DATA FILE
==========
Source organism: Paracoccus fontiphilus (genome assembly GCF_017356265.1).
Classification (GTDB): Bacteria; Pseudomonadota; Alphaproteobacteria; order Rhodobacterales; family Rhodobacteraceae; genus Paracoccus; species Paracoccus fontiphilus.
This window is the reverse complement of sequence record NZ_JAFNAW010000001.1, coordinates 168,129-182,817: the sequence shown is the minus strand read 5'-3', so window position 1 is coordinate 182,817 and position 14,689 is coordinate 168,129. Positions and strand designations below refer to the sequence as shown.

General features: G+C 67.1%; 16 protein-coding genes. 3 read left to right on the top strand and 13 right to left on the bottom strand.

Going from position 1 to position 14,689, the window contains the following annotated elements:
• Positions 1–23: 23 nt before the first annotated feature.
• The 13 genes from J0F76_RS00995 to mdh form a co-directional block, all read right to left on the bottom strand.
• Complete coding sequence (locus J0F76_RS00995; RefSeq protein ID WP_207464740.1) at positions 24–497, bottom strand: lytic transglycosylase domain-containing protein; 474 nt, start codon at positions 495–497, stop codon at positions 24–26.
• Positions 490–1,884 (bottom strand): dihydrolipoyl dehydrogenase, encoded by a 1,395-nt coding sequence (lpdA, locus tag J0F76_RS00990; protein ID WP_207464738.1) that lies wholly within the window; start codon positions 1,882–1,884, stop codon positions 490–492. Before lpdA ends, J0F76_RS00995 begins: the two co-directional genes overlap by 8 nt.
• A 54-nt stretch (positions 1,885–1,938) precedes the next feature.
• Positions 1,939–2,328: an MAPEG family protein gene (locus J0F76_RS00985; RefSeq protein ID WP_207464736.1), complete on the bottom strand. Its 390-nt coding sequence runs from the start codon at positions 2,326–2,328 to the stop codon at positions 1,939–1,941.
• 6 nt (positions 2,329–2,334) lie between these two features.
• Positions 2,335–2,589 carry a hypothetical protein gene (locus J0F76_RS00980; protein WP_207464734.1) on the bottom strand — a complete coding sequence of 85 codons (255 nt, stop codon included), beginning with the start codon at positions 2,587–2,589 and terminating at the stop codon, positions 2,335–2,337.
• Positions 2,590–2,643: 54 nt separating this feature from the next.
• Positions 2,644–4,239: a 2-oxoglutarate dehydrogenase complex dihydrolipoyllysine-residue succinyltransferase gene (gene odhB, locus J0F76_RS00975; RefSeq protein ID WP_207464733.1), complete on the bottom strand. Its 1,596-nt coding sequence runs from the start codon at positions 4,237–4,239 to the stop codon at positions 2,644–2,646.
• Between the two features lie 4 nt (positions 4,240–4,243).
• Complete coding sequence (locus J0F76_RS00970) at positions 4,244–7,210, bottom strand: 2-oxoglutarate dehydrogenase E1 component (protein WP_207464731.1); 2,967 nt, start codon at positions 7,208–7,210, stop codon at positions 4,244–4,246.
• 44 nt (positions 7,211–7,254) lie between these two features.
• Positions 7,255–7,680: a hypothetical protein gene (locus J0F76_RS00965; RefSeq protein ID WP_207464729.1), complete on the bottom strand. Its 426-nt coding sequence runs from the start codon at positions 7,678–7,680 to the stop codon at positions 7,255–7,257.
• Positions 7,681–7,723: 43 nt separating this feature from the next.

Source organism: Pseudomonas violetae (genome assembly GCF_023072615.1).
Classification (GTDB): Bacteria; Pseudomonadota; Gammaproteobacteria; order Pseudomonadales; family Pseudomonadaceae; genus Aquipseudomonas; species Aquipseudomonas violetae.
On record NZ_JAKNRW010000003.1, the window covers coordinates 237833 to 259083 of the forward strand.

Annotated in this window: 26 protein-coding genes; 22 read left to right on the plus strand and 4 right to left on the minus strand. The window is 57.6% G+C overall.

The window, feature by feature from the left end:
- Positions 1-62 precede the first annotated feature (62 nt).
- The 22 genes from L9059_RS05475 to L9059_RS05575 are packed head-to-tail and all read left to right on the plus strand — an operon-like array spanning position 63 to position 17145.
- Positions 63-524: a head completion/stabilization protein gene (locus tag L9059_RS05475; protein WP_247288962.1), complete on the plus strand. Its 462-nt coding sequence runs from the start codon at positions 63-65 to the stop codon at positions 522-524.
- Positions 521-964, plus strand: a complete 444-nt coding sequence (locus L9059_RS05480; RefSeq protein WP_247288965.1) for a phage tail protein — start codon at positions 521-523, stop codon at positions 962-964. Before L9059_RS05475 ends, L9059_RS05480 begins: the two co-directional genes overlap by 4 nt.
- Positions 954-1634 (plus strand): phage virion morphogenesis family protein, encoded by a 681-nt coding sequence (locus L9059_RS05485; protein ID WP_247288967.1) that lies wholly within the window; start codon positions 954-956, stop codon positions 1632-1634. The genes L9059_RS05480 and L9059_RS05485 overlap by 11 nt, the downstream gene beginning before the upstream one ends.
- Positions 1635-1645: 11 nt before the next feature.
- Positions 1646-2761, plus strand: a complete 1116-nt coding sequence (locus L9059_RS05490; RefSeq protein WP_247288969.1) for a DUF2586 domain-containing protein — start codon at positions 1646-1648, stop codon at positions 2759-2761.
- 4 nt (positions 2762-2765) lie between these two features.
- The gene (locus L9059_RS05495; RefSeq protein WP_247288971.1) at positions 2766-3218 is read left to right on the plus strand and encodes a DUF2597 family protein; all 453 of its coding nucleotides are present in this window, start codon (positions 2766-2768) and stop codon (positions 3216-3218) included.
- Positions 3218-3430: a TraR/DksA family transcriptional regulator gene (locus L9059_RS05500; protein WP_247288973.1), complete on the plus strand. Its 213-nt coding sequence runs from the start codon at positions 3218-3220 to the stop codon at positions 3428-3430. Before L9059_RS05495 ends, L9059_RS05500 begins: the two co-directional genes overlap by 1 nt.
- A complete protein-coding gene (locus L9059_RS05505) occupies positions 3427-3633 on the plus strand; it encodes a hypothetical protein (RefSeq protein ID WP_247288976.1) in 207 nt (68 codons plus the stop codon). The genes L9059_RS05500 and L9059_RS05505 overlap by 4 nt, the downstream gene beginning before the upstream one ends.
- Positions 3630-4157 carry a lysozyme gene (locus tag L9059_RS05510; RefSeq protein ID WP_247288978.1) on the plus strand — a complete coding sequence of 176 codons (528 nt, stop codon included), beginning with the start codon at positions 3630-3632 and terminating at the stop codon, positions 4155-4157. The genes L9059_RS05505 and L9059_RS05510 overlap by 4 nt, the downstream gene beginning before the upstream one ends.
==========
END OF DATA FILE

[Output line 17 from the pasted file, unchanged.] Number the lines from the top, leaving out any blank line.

• Complete coding sequence (locus J0F76_RS00970) at positions 4,244–7,210, bottom strand: 2-oxoglutarate dehydrogenase E1 component (protein WP_207464731.1); 2,967 nt, start codon at positions 7,208–7,210, stop codon at positions 4,244–4,246.